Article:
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商业 - 科技

独角兽泡沫破裂不远矣:关键在烧钱率

Adam Lashinsky 2016年01月24日

许多备受吹捧的高估值私人公司,即所谓的独角兽公司,很可能将重演15年前的“.com”泡沫大崩盘。一个重要的触发因素就是它们的烧钱率。

许多备受吹捧的高估值私人公司,即所谓的独角兽公司,很可能将重演15年前的“.com”泡沫大崩盘。一个重要的触发因素就是它们的烧钱率。

2000年3月,《巴伦周刊》曾发表了一篇名为《当钱烧尽》的著名研究文章,其研究重点是许多不盈利的互联网公司,并着重分析了它们的“烧钱率”——现金耗尽前的烧钱速度。该文当时还颇具先见之明地预言称,一旦资本难以为继,这些公司将面临非常惨淡的结局。

这篇文章点名指出了一些在当时声名显赫,但现在已经被人遗忘的公司,其中包括Intraware、drkoop.com和CDNow.com等。该文章还清晰地预见道,“.com”泡沫一旦破裂,即便是许多知名企业也将受到重创。被《巴伦周刊》点名的思科系统公司当月市值高达5500亿美元。现在,虽然仍有1500亿美元的市值,但思科系统甚至不是“美国最有价值的10家上市公司”之一。

在上市科技公司圈,类似的腥风血雨这次不可能重现,原因很简单:已上市的科技创业公司非常少。但是,许多备受吹捧的高估值私人公司,即所谓的独角兽公司,很可能将重演15年前的大崩盘。罪魁祸首和15年前并无两样,即它们的“烧钱率”。

我们已经知道,给独角兽公司估值无异于一场恶作剧,我在《财富》杂志中撰文详述了其中的猫腻(http://www.fortunechina.com/business/c/2015-04/10/content_239004.htm)。科技公司的CEO们喜欢追求各种噱头,比如有保证的IPO价格(如果没有达到,就会激发他们发行股票)、现金红利和其他优先权利,从而换来自我满足感,以及有助于招募和留住人才的10亿美元大公司标签。

这次的一个重大区别在于,目前还没有一份权威研究显示这些私人公司还剩下多少时间。其现金消耗数据很难得到。但毫无疑问,这些公司,包括它们身后的金主,都清楚钱什么时候会烧完。科技公司的融资难度现在已经变大。《财富》丹·普利马克撰文报道了这种趋势,并分析了它将给资金短缺的独角兽们带来的真实影响。普利马克指出,面临这种局面的独角兽公司有91家,其雇佣的员工总数达5.7万人。大批渴望成为独角兽的公司雇佣了更多人。

不妨再看看这样一个事实:许多企业的成功取决于它们面向初创公司的销售业绩,比如华尔街最近的新宠——亚马逊的云软件和服务Amazon Web Services。一旦独角兽的烧钱率泡沫破裂,由此产生的层叠效应也会伤及这些企业。那时的局面一定不会好看。(财富中文网)

译者:朴成奎

审校:任文科

In March 2000, the financial weekly Barron’s published an infamous study under the headline “Burning Up.” It focused on scores of unprofitable Internet companies, specifically analyzing their “burn rates”—their pace of cash consumption until there’s nothing left–and presciently predicted the ugly result when capital raising turned difficult.

The screen turned up then-prominent and now-forgotten gems, including Intraware, drkoop.com, and CDNow.com. The Barron’s article also saw clearly that the dot-com bust would smack established companies because they sold to the soon-to-be ailing group. Barron’s specifically fingered Cisco Systems, whose market value peaked that month at more than $550 billion. Today, at $150 billion, Cisco isn’t even one of the 10 most valuable publicly traded companies in the U.S.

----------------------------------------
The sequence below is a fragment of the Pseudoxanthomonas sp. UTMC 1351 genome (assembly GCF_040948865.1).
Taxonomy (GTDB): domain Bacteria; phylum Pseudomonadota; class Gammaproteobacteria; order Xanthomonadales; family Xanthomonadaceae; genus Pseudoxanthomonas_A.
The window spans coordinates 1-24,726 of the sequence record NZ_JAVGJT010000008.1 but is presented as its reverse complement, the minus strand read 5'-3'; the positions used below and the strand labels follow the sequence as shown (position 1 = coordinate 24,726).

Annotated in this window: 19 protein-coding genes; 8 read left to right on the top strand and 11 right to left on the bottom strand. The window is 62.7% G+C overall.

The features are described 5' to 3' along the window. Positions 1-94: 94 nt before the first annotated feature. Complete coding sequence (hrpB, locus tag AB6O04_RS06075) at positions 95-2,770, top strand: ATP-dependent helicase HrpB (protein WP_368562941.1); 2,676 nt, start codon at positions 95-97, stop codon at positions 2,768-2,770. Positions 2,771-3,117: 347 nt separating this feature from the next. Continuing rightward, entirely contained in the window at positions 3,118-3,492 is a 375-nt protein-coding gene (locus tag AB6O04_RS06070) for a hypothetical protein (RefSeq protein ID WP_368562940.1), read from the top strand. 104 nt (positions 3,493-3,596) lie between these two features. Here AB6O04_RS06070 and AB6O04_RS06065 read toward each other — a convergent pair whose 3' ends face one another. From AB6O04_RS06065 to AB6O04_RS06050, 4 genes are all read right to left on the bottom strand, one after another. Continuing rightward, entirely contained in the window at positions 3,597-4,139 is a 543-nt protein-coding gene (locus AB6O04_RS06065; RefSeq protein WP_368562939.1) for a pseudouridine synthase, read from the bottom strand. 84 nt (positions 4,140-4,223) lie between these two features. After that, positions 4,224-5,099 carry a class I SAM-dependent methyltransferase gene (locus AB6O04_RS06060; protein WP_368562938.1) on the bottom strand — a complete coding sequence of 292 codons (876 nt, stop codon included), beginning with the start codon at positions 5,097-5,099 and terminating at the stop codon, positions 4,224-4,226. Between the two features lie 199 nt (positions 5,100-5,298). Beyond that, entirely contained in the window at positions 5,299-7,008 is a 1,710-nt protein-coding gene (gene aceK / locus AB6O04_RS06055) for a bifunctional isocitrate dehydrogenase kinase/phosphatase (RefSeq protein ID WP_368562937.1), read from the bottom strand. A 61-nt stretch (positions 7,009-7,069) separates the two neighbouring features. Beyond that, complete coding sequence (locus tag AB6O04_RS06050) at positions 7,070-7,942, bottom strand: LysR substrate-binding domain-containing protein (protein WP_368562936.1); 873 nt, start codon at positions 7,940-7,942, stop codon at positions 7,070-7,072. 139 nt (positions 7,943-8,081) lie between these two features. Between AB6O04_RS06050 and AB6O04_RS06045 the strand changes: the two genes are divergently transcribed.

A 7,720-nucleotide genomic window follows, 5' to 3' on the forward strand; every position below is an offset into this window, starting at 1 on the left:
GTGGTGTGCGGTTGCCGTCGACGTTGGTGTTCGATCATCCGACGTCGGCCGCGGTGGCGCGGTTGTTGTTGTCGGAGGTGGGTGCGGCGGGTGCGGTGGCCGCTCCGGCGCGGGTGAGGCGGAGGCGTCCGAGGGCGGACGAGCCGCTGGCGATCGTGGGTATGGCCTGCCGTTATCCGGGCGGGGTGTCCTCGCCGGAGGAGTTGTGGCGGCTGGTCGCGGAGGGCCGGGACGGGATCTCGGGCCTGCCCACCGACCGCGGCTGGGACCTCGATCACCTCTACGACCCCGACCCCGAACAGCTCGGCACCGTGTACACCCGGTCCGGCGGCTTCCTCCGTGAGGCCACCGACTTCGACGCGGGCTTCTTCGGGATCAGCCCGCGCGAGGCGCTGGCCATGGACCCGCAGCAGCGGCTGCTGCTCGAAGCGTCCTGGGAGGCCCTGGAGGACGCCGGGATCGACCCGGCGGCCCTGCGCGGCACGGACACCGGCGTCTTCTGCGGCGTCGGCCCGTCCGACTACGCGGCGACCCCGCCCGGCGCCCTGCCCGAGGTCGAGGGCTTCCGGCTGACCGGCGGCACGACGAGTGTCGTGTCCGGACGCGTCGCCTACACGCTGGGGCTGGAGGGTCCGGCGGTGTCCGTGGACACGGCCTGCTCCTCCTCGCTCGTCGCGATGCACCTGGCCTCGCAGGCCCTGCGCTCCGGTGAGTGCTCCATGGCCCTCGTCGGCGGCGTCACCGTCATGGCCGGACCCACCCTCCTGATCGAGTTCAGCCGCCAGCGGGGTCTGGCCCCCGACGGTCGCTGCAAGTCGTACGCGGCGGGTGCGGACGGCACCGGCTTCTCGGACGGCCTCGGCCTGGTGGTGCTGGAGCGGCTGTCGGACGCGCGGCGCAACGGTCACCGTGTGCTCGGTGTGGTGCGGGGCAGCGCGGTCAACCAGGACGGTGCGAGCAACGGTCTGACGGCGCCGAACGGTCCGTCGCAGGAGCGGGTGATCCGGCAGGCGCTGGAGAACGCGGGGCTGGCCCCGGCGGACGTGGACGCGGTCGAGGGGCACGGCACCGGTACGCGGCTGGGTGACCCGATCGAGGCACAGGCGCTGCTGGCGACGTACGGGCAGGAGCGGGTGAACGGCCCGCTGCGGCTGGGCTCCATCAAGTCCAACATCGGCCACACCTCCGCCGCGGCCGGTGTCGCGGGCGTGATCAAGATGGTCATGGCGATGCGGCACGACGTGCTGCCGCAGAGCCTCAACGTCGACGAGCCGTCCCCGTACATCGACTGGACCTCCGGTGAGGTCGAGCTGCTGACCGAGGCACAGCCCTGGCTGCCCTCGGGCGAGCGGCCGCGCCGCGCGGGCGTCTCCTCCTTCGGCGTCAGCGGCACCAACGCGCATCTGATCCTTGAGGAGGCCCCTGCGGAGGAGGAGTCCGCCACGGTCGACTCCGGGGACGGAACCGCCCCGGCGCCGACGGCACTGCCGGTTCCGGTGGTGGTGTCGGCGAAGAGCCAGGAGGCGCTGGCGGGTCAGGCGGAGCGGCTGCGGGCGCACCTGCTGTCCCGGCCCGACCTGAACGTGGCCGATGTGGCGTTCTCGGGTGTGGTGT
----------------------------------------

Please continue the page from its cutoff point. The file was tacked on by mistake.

There won’t be a similar bloodbath among public tech companies this time around for a simple reason: Too few startups have gone public. But the much ballyhooed cohort of highly valued private companies, the so-called unicorns, are heading for a fall every bit as dramatic as their hapless dot-com brethren 15 years ago. The culprit will be exactly the same, their burn rates.

Already we know that there’s a fair amount of monkey business in unicorn valuations, as I detail in the current issue of Fortune. Tech CEOs pursue a variety of gimmicks, including guaranteed IPO prices (which trigger share issuance if they aren’t met), cash dividends, and other preferential rights in return for ego-gratifying, recruitment-and-retention-stimulating billion-dollar labels.

There will be a critical difference this time in that there won’t be an authoritative study of how much time private companies have left. (Their cash-burn data are hard to come by.) But make no mistake. The companies and their backers know precisely when the money will run out, and fundraising already is becoming more difficult. Fortune’s Dan Primack has documented this trend as well as the real impact that a collapse among poorly funded unicorns will have. He noted that 91 such companies employ 57,000 people. The vast crop of unicorn wannabes employs many more.

Consider as well that businesses like Amazon’s CSCO -1.36% “cloud” software and services provider Amazon Web Services—a darling of Wall Street today—base their success on selling to startups. Even they will be stung by the cascading effect of a unicorn burn-rate bust. It won’t be pretty.

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